At the "fish hook", the defense was still just as good as Union troops were firmly behind breastworks. Other than charging in and hoping for a good die roll, there wasn't much to be done. You can't really stand off and trade shots and charging means trying to dislodge defenders on favorable ground.

The stone walls worked very much in the Union favor. Being unable to effectively weaken your target before closing in makes for combats that just chew up units.

We did try to attack this corner repeatedly but the defenses held out. The Union brought over several regiments from their reserve to reinforce the position with fresh troops. Near the end of the game some progress was made by the Confederates in trying to crack the position but the Union reinforcements arrived in time and reversed the push.

One can see a lot of Confederates stacked up here waiting for their break. We had the intention of breaking this corner and then rolling up both ends of the lines. Even with more time, not sure it could have been done. Their ability to bring over fresh units meant the Confederates had to fight superior numbers looking down from their high ground positions.

The center was mostly a holding action as the Confederates had optimism either Little Round Top or Cemetery Hill would be taken. Wasn't a whole lot of movement during the game so the positions stayed mostly where they began. The Confederates weren't successful this day, so Pickett's men may have to be called up.

Sunday, March 27, 2016

AB British Light Dragoons

I've had some time to paint over the last couple of weeks or so as I've been fighting off a cold and managed to finish up the British light dragoons I bought 6 months ago. This has been sort of a gap in my collection for a long time.

Here is the 14th Light Dragoons. The trooper without a helmet (rear rank, center) was an interesting variant from AB. Sometimes we forget equipment could be lost or destroyed and replacements scarce.

And lastly, here is the 16th Light Dragoons. I chose to paint units which were active in the Peninsular War and the orange facings was something a bit less common in the British army. I'm happy with how they turned out and look forward to seeing them on the field.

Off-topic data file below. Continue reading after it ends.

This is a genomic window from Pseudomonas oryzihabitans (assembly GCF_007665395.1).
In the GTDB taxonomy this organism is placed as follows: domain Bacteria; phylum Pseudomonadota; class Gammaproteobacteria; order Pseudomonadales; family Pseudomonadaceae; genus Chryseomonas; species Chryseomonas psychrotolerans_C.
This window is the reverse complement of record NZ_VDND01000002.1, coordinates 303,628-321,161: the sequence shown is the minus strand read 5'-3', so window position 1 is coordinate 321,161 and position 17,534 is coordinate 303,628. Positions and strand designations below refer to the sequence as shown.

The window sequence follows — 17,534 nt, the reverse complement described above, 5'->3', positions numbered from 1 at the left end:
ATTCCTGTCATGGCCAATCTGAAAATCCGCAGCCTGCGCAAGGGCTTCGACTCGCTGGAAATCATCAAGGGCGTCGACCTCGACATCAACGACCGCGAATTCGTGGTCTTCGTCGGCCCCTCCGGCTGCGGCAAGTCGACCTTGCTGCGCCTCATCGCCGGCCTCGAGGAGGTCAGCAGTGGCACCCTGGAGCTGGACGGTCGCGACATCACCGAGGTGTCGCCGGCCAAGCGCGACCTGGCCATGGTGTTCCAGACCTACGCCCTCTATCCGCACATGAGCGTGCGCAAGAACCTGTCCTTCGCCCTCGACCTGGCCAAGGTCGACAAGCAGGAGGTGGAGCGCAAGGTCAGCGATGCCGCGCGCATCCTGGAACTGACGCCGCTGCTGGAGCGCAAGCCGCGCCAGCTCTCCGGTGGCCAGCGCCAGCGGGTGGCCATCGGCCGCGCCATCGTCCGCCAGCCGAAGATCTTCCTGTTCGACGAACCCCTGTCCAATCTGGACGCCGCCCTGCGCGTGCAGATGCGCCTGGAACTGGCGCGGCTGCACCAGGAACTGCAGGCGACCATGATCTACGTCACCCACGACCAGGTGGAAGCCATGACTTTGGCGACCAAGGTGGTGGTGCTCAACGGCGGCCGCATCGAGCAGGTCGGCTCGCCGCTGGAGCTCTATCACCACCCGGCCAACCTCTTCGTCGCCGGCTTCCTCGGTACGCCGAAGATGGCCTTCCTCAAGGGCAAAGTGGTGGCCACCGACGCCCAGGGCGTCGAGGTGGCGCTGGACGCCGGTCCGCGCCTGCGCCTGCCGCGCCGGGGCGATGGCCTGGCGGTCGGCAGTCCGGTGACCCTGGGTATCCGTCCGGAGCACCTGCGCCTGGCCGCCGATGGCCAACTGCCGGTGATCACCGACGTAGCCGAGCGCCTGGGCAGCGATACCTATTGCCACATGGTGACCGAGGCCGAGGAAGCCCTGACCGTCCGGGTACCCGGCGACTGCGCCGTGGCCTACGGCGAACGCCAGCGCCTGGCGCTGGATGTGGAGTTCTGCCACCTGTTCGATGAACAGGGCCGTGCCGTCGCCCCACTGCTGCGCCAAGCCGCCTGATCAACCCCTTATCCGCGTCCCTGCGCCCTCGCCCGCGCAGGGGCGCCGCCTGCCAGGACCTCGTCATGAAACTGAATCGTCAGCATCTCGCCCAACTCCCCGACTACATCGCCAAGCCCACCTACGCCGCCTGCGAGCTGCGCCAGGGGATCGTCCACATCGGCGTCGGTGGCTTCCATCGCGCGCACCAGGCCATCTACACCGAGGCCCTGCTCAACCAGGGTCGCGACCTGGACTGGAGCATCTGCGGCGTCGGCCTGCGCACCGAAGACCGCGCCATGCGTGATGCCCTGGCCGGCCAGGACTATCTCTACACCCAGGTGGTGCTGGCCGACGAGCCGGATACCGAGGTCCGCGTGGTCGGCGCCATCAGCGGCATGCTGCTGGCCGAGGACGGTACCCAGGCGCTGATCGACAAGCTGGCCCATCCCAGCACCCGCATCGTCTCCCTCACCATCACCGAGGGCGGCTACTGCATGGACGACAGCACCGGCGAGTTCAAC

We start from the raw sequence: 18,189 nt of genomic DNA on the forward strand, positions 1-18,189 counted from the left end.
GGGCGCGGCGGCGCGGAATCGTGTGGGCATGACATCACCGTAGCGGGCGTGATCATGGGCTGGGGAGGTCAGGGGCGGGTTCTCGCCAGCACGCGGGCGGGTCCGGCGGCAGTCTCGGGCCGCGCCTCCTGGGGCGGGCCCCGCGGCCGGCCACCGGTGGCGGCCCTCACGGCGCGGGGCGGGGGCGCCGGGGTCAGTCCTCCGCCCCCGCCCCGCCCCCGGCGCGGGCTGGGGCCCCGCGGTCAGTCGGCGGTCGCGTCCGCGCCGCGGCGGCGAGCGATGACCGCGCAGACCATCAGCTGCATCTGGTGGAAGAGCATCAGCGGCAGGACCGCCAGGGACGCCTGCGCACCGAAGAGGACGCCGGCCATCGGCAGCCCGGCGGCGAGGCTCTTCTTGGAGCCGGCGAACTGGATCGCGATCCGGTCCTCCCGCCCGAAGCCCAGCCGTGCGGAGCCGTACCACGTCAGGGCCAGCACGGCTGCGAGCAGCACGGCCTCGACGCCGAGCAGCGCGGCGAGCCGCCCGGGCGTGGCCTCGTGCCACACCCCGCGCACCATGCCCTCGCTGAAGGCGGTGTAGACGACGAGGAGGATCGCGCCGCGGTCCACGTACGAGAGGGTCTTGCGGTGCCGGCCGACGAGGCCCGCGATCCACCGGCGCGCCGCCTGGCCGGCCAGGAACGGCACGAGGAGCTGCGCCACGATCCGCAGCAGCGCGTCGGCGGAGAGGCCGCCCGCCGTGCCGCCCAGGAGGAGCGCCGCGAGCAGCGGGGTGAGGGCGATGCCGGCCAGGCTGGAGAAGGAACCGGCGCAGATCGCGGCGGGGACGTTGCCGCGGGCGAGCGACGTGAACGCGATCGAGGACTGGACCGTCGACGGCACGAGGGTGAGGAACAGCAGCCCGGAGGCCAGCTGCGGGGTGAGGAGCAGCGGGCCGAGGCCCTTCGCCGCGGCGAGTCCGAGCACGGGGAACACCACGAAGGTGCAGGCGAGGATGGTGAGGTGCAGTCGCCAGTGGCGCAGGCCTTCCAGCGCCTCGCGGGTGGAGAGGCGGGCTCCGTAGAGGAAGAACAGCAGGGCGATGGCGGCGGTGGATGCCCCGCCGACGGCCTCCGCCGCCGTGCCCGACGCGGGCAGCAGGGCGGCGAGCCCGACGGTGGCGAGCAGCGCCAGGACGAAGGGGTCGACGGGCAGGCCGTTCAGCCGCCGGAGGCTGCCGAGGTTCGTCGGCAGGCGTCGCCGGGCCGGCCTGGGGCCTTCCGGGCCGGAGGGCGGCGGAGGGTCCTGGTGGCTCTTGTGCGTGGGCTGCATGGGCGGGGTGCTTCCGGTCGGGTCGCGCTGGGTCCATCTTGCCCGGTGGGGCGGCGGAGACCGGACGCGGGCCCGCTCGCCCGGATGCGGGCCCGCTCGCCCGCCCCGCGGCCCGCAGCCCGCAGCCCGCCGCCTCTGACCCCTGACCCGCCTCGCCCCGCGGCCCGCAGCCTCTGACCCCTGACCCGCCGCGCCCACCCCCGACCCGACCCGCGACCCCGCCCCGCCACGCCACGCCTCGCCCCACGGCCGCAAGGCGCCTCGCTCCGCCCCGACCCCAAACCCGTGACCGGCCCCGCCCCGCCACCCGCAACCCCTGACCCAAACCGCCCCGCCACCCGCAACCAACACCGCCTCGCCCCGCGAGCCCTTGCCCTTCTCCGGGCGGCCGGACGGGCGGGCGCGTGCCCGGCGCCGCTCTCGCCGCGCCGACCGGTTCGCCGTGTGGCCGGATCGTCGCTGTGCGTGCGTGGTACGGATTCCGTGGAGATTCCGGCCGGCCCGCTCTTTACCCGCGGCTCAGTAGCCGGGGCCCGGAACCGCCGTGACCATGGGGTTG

I've been working on 6mm Baccus French Napoleonics for a while. In March I hope to have them debuted here. For grand tactical games, smaller figures can make larger game possible without the need for a super-sized table.

Sunday, January 24, 2016

Albuera In 6mm

Trying a different direction in gaming, here is a 6mm Albuera my group played in recently. The French left flank here near Soult's position. We used historical OOB's but deployment was a little different. The varying weather as in the historical battle's rain played a role in this.

The opposing Spanish right flank. Knowing the Allies have little artillery, we decided to set up the Spanish and British behind the ridge instead on top of it. This would shield us from French fire until they were up close. Latour-Maubourg's cavalry can be seen trying to get around the Spanish line.

The village of Albuera on the opposite side of the battlefield. The river is fordable in a few areas and will slow down some of the progress made here by the French. We didn't understand until near the end of the battle that the village had some victory point value and was worth holding.

A better view of the Allied position behind the ridge. To the left, reserves being positioned more towards the Spanish as they are the weakest link and will likely need the help later on.